Learning to live with chronic conditionsFor some people, being diagnosed with a chronic illness invokes only negative thoughts and feelings. Others — like Red Wing residents Gordon and Karen Trelstad — find a different way to view the situation.
By: Regan Carstensen, The Republican Eagle
For some people, being diagnosed with a chronic illness invokes only negative thoughts and feelings. Others — like Red Wing residents Gordon and Karen Trelstad — find a different way to view the situation.
“Make the best out of all the things you do encounter, and then live with it. Life moves you forward,” 77-year-old Gordon said.
Although the Trelstads each have a different chronic condition, they don’t let the unfortunate situations put a damper on their attitudes or their lives.
For the past 10 years Gordon has been a type 2 diabetic, and his wife was officially diagnosed with atypical Parkinson’s disease four years ago.
“It started before then but I didn’t know what it was,” Karen, 75, said.
Having Parkinson’s affects Karen’s strength, sense of balance, handwriting and voice — causing her to talk so softly to the point that she sometimes uses a microphone. For Gordon, having diabetes means paying close attention to his blood sugar levels.
Still, despite facing challenges that those without the conditions don’t endure, they remain optimistic about their situations.
“For me, I was so glad I didn’t have cancer,” Karen said.
To learn the best ways to handle their conditions and the lifestyle changes that come with them, the Trelstads registered a few months ago for “Living Well with Chronic Conditions.”
The workshop, which is licensed by the Minnesota Department of Health, originated at Stanford University where creators tried to bring focus to self-management of diseases.
“The idea that we can support people to have confidence to manage their own health … that’s how they came up with this series of workshops,” said Trudi Paulson, the senior services coordinator for Fairview Red Wing Medical Center.
Fairview hopes to offer the workshop about three times this year, starting with one this month.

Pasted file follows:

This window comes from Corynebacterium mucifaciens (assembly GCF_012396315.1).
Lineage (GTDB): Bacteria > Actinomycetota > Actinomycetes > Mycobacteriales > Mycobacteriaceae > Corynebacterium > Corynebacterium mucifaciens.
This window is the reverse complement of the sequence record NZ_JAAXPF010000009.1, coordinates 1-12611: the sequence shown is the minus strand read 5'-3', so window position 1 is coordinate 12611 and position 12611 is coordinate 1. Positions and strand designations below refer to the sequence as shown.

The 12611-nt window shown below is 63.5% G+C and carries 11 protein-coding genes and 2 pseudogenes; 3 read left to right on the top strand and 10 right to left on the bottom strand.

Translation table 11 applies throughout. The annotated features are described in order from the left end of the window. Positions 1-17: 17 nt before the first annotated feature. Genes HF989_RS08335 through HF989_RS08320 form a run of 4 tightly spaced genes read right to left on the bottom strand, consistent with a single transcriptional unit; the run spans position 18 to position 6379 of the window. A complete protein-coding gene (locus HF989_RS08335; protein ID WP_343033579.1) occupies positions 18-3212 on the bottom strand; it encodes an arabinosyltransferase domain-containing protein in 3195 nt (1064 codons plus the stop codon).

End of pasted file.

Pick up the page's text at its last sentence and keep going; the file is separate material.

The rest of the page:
Two facilitators led the workshop the Trelstads attended. The workshop took a close look at everything that has to be handled when living with a long-term illness. Using helpful information from the book “Living a Healthy Life with Chronic Conditions,” the classes reviewed emotions, fitness, pain and fatigue, nutrition, medications and communication with loved ones or healthcare providers.
“Every week, the facilitators and the participants work on an action plan so everybody kind of develops their own goal,” Paulson explained.
For the Trelstads, goals included increasing the amount of exercise they get and monitoring their nutrition more closely — something that is wise for those without chronic conditions to pay attention to as well.
“That’s one of the things I think comes out of this whole thing — using common sense,” Gordon said.
With each one of them battling different issues, the Trelstads — who have been married for more than 50 years — have twice the amount to learn, but they said that having one another makes life easier.
“Oh yeah, it makes a difference,” Gordon said.
Although they’re always around for each other and get plenty of support from their four children, the Trelstads agreed that the ability to hear and learn from others with chronic conditions during the workshop also benefitted them.
“There’s kind of a camaraderie that you build when you have a group of 15 that meets every week for six weeks,” Gordon said. “Attitudes are really contagious.”
And while other participants have influenced them, their positivity has no doubt been appreciated in return. Gordon said a couple of the most important factors to keep in mind when dealing with chronic conditions are patience and perseverance.
Flipping the switch on her small microphone and bringing it close to her mouth, Karen softly displayed the support and gratitude for her husband that the couple shares.
“Gordy has both of those.”
If you go...
Living Well with Chronic Conditions
When: 1-3 p.m. Wednesdays Jan. 18-Feb. 22
Where: Downtown Plaza, 434 W. Fourth St.
More info: Register in advance by calling 651-267-5425.